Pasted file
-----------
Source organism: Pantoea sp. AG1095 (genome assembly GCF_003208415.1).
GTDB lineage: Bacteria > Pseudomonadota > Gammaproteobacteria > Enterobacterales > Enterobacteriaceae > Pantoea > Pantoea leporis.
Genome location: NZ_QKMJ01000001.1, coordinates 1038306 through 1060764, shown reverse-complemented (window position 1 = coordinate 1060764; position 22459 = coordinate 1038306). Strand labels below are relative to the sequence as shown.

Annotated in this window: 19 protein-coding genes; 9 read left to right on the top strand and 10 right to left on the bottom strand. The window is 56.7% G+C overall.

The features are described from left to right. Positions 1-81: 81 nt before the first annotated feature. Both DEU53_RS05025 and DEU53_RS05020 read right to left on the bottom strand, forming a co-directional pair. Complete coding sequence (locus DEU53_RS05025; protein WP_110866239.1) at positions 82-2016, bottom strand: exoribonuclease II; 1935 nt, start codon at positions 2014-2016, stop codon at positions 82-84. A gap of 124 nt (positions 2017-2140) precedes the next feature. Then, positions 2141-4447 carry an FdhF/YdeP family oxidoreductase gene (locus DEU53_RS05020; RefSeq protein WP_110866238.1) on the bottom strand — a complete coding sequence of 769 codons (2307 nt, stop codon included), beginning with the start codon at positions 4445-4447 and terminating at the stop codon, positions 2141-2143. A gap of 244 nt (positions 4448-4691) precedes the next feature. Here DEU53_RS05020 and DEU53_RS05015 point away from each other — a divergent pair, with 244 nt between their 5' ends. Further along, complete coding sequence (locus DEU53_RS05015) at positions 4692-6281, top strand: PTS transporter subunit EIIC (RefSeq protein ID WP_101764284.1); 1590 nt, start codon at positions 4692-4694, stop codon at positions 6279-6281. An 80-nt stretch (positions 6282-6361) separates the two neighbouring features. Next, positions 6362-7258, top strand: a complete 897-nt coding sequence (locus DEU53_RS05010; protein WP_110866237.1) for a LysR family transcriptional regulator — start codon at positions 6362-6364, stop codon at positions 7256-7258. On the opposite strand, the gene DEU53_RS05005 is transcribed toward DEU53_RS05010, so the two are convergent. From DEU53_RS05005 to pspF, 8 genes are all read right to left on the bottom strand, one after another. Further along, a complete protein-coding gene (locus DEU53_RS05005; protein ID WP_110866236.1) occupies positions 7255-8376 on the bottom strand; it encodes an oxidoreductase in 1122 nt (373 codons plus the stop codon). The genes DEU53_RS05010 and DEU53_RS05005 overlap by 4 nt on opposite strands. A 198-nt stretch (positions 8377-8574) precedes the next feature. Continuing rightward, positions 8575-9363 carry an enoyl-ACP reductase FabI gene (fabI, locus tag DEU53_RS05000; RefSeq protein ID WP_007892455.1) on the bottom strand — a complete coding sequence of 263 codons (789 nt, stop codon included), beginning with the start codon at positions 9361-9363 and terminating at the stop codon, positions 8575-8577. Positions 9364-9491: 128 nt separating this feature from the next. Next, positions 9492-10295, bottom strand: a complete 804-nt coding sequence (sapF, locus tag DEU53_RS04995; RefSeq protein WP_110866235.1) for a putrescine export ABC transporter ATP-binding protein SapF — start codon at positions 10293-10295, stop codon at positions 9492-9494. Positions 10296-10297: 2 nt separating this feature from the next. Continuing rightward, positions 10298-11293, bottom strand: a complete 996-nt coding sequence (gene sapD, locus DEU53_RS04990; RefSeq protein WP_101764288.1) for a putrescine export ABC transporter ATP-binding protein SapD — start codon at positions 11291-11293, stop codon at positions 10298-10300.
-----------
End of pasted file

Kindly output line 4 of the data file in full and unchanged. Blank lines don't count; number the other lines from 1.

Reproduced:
Annotated in this window: 19 protein-coding genes; 9 read left to right on the top strand and 10 right to left on the bottom strand. The window is 56.7% G+C overall.